It’s important to take time to think about the funeral and exactly what would be most suitable as a memorial for the deceased. You can organise the funeral yourself, but you may find it easier to use a Funeral Director. Their experience and skill will be invaluable. Legally speaking; it is the job of the Executors to deal with the funeral arrangements. If there is no will, then the next-of kin usually take on the responsibility. Most of the time, there are no issues but where no clear wishes are known, and where families may be divided, this can be a difficult task, and further advice may be required.
3) After the funeral If there is a will, the Executors have the task of gathering information about all the assets and liabilities owned by the deceased at the date of his death. These are the items which will be shared out according to the will, and they include bank accounts, property, personal possessions, insurance policies, shares, and death benefits. There may be liabilities such as overdrafts, credit card bills, mortgages, and unpaid bills.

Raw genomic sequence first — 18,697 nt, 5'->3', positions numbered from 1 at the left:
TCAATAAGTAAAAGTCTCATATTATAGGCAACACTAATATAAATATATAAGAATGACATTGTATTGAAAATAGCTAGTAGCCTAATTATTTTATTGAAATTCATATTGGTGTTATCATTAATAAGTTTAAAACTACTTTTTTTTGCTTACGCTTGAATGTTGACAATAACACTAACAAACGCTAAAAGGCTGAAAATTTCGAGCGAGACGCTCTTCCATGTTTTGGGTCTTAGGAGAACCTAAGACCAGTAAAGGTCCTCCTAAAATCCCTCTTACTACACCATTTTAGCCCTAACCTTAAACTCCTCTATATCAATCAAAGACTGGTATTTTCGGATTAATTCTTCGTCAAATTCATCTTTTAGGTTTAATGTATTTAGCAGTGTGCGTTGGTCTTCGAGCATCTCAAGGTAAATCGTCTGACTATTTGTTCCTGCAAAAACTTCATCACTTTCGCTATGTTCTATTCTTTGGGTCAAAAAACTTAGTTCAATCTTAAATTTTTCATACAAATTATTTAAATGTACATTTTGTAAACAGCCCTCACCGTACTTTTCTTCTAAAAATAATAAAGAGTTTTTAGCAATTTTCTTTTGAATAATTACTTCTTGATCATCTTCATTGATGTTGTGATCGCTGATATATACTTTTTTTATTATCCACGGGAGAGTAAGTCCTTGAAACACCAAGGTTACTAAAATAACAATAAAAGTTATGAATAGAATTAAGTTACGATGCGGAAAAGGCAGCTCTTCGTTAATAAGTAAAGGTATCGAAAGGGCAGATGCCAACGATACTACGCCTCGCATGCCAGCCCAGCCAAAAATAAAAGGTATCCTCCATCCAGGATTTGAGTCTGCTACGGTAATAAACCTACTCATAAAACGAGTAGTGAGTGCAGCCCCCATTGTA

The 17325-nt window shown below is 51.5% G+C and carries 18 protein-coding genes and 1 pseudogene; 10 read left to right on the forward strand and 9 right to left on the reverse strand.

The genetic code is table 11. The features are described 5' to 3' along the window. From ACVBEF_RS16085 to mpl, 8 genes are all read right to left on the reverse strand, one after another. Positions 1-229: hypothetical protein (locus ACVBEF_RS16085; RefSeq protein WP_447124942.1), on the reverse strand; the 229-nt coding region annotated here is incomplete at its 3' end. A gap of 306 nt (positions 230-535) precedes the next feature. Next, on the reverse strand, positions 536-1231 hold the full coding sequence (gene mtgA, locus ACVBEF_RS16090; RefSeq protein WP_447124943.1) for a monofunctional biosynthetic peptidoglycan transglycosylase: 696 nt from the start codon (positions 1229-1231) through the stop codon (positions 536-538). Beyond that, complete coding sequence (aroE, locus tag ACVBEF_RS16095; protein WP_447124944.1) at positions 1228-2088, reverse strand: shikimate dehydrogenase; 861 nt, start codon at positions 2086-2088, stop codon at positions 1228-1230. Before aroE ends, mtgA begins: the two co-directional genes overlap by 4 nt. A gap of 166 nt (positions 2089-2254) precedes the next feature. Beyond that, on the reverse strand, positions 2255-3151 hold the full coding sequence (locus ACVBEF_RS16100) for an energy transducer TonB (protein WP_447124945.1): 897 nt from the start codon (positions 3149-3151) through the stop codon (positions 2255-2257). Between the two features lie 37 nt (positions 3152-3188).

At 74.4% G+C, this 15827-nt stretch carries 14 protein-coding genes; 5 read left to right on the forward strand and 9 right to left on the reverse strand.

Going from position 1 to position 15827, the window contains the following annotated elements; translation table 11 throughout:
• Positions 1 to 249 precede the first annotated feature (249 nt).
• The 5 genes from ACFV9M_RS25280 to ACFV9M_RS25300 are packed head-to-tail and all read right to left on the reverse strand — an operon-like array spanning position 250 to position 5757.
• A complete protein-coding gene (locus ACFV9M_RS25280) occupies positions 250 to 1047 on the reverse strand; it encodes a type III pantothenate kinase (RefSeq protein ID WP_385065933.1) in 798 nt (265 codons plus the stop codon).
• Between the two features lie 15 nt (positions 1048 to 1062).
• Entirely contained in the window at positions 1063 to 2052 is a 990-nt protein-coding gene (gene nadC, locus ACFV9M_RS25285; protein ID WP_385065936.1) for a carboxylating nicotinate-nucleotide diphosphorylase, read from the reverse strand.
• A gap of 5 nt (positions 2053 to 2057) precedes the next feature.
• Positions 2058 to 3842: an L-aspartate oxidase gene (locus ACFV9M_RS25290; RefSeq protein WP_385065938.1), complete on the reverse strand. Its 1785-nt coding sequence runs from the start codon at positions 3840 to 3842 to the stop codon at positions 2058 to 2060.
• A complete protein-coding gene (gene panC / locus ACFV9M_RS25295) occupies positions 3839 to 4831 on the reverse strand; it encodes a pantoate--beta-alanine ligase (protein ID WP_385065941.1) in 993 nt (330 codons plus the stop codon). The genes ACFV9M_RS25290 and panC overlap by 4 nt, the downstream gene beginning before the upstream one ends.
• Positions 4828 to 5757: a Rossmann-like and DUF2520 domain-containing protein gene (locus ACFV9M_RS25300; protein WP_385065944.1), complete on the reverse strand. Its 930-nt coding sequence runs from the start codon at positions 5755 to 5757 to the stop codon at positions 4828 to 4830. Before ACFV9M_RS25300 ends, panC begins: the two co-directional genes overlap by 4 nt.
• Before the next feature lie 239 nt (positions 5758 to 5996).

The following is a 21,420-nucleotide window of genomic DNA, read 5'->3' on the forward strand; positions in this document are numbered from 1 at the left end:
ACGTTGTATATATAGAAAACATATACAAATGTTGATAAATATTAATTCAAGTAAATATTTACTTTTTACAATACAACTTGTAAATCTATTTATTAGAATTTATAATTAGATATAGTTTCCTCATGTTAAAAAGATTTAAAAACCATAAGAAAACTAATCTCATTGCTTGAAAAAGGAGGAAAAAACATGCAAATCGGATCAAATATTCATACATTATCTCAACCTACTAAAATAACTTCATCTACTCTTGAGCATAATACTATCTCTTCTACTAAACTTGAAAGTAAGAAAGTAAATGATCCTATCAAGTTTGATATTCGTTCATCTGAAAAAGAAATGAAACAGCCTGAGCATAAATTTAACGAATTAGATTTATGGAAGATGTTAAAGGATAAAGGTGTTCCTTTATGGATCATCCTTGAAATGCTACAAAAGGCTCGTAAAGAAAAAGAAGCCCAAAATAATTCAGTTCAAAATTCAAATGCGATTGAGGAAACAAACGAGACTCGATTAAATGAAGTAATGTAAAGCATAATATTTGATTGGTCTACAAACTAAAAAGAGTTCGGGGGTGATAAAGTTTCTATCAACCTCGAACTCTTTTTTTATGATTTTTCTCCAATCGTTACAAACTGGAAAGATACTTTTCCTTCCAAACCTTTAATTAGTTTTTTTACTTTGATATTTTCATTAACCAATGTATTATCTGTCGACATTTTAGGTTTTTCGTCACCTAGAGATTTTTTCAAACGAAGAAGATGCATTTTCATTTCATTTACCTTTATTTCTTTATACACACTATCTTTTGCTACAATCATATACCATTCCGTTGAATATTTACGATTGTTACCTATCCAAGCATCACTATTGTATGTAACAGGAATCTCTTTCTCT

The most immediate expense is likely to be the cost of the funeral. In this case, a bank or building society which holds funds for the deceased will pay this bill when the funeral director’s invoice is presented. Please note that, apart from this payment, no other payments are permitted from the accounts of the deceased. Do not worry about this, organisation like utility companies will wait for payment until the Grant is obtained.
4) The Grant The Grant of Probate is given to executors when the court approves the returns made by them. The Grant gives to executors the legal authority to deal with the assets in the estate of the deceased. So, bills can be paid, and gifts can be shared out. If there is no will, then someone will apply to become the Administrator of the estate. This is usually a close relative. They will also receive a Grant, and they too can deal with the assets and liabilities of the deceased.
5) Tax matters Most of us will not have to worry about inheritance tax. The individual allowance is £325,000 and double, £650,000 for a married couple. Estates under these limits are generally passed on free of inheritance tax. Also, if assets are passed onto spouses or registered civil partners, then no inheritance tax is payable. However, executors and administrators still need to make a tax return to the Revenue even where the deceased’s estate is less than the inheritance tax threshold. They may need to get valuations of antiques, cars, and property.